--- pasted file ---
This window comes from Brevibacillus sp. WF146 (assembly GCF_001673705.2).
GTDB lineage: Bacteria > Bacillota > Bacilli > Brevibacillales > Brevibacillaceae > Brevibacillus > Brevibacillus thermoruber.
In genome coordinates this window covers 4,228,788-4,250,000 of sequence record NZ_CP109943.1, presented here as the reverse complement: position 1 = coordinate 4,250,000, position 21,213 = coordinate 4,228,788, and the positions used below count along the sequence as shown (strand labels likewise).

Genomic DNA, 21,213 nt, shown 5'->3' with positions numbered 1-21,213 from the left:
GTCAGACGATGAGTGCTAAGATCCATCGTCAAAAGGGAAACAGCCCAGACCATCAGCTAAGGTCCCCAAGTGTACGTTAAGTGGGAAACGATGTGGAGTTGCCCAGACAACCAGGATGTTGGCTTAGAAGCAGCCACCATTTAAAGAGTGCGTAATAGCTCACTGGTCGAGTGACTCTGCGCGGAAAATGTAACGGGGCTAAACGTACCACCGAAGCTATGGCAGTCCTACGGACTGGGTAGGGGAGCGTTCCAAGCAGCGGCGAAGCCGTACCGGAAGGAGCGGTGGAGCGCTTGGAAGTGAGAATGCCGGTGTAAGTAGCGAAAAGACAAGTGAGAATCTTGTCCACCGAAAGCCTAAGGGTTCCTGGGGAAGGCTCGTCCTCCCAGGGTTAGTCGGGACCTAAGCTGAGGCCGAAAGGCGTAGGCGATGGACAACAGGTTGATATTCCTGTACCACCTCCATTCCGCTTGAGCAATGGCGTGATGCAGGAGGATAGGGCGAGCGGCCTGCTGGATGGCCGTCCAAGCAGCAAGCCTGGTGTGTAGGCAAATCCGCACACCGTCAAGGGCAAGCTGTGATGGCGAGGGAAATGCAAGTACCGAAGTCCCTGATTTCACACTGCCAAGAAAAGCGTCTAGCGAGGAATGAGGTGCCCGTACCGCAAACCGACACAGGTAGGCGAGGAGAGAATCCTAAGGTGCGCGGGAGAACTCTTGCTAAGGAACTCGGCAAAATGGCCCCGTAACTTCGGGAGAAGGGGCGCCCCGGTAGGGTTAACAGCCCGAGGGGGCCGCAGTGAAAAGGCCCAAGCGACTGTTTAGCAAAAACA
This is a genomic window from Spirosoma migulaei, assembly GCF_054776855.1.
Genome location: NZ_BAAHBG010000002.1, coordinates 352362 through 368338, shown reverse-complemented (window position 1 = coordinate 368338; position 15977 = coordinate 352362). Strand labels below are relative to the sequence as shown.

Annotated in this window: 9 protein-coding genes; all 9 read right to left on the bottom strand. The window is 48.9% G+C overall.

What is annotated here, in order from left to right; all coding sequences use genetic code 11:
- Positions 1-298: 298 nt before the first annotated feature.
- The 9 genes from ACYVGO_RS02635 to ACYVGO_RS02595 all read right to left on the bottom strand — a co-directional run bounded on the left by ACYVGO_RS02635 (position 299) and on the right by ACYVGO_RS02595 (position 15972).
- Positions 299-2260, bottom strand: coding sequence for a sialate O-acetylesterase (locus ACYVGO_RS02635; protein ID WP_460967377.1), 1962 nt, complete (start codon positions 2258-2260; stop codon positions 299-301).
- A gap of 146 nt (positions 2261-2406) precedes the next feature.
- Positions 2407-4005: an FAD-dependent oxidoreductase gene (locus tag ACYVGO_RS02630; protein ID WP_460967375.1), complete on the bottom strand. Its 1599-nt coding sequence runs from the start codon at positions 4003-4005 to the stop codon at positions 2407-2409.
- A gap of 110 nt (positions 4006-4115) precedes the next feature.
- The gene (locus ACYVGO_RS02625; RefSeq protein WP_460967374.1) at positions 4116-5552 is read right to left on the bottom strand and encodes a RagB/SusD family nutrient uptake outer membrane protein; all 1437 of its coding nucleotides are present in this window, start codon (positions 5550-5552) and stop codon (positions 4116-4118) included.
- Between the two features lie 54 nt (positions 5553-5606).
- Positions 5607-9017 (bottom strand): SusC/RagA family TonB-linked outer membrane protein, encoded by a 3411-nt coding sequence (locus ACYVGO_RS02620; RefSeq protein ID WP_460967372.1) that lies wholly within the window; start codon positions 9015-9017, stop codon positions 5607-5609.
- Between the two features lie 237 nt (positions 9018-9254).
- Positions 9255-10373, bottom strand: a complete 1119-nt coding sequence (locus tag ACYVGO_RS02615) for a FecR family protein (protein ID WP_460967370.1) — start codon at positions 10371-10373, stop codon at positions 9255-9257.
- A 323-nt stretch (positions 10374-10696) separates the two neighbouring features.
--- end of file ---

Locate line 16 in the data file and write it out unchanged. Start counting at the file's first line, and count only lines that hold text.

- The gene (locus ACYVGO_RS02625; RefSeq protein WP_460967374.1) at positions 4116-5552 is read right to left on the bottom strand and encodes a RagB/SusD family nutrient uptake outer membrane protein; all 1437 of its coding nucleotides are present in this window, start codon (positions 5550-5552) and stop codon (positions 4116-4118) included.